Bacterial endotoxin (lipopolysaccharide)-mediated sepsis involves dysregulated systemic inflammation, which injures the lung and other organs, often fatally. Vascular endothelial cells act as both targets and mediators of lipopolysaccharide-induced inflammatory responses. Dysfunction of endothelium results in increases of proinflammatory cytokine production and permeability leakage. BMPER (bone morphogenetic protein–binding endothelial regulator), an extracellular modulator of bone morphogenetic protein signaling, has been identified as a vital component in chronic endothelial inflammatory responses and atherosclerosis. However, it is unclear whether BMPER also regulates inflammatory response in an acute setting such as sepsis. To address this question, we investigated the role of BMPER during lipopolysaccharide-induced acute lung injury.Approach and Results—
Mice missing 1 allele of BMPER (BMPER+/− mice used in the place of BMPER−/− mice that die at birth) were used for lipopolysaccharide challenge. Lipopolysaccharide-induced pulmonary inflammation and injury was reduced in BMPER+/− mice as shown by several measures, including survival rate, infiltration of inflammatory cells, edema, and production of proinflammatory cytokines. Mechanistically, we have demonstrated that BMPER is required and sufficient for the activation of nuclear factor of activated T cells c1. This BMPER-induced nuclear factor of activated T cells activation is coordinated by multiple signaling pathways, including bone morphogenetic protein–independent low-density lipoprotein receptor–related protein 1-extracellular signal-regulated kinase activation, calcineurin signaling, and low-density lipoprotein receptor–related protein 1β–mediated nuclear factor 45 nuclear export in response to BMPER treatment.Conclusions—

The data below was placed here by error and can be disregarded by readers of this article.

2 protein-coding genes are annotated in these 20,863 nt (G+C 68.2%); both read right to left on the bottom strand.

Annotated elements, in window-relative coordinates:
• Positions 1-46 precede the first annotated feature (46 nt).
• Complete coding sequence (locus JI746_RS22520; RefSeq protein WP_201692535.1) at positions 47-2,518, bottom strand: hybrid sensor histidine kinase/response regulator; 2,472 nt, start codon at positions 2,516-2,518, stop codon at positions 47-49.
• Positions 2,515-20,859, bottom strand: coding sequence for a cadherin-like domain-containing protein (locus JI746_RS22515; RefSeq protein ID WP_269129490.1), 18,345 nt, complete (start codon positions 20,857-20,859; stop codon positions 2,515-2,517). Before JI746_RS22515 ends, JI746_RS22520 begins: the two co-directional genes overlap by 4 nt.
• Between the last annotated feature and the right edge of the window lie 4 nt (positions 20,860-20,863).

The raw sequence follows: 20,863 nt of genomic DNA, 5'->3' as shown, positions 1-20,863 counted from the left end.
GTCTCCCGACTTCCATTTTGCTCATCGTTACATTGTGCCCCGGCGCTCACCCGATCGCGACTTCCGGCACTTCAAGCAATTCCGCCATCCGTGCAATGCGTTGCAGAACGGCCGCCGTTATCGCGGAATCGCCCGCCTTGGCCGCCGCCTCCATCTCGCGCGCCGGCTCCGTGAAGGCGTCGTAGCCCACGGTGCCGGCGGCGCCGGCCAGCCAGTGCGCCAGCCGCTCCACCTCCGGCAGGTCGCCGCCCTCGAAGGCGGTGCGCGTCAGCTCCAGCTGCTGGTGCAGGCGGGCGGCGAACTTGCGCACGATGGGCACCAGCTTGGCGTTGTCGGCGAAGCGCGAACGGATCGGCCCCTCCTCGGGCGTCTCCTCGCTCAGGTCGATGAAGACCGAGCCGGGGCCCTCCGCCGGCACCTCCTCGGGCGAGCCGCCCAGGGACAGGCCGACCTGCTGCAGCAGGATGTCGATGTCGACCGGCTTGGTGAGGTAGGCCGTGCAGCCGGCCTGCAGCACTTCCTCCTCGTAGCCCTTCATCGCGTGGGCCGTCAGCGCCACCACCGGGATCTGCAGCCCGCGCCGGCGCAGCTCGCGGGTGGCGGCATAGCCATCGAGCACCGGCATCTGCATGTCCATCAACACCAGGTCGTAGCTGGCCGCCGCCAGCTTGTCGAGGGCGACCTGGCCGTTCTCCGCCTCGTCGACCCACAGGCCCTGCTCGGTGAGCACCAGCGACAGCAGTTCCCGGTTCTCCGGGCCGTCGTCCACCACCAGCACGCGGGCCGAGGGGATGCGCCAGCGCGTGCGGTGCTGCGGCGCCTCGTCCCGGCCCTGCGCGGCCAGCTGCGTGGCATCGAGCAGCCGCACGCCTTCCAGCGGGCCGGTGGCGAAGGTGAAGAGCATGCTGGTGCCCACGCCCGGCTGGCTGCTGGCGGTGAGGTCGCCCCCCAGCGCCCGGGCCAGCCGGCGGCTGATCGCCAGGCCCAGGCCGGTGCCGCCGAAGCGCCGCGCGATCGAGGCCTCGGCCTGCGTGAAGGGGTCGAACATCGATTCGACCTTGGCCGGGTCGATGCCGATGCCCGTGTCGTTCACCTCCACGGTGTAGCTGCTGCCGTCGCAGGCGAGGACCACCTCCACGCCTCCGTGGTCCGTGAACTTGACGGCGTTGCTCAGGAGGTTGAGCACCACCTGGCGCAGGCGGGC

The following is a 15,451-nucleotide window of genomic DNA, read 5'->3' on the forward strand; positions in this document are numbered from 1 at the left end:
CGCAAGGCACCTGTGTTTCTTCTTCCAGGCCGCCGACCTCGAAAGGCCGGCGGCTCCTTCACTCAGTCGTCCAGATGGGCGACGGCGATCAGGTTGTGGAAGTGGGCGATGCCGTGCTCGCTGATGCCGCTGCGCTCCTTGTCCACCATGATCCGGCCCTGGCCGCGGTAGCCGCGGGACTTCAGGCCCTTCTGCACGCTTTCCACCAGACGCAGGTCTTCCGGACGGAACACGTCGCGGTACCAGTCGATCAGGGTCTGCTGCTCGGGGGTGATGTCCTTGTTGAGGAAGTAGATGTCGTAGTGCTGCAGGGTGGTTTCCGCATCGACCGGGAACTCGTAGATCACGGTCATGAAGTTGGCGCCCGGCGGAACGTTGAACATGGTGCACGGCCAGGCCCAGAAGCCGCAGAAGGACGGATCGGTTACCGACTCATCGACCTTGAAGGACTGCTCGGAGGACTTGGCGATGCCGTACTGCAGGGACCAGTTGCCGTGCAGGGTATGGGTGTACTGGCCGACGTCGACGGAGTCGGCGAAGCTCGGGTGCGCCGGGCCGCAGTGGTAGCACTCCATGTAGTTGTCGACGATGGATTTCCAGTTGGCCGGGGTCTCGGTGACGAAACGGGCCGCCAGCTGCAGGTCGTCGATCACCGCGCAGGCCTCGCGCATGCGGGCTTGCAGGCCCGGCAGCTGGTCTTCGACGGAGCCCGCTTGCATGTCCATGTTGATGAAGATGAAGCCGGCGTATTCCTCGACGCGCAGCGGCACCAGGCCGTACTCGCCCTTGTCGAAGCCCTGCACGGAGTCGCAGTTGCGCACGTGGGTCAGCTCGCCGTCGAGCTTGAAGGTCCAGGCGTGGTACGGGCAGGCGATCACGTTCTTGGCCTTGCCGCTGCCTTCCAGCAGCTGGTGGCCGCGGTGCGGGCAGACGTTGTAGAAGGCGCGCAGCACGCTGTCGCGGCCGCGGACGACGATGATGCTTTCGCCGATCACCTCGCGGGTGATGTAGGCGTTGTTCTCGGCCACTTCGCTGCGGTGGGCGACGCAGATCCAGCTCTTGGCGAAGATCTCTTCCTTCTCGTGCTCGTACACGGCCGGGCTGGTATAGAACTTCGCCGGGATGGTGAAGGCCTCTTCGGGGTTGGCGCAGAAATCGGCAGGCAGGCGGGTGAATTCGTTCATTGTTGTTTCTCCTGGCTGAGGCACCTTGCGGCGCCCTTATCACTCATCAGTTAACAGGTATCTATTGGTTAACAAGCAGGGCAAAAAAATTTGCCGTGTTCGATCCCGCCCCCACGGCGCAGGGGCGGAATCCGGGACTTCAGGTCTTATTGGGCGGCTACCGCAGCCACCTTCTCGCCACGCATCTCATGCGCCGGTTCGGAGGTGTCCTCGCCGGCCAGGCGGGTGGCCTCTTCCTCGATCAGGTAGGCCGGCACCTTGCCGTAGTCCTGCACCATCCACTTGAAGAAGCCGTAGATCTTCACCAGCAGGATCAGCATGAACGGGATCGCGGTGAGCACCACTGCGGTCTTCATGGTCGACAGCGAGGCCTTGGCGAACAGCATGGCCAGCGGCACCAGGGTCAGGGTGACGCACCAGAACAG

We conclude that BMPER plays a pivotal role in pulmonary inflammatory response, which provides new therapeutic options against sepsis shock. The new signaling pathway initiated by BMPER/low-density lipoprotein receptor–related protein 1 axis broadens our understanding about BMPER’s role in vascular homeostasis.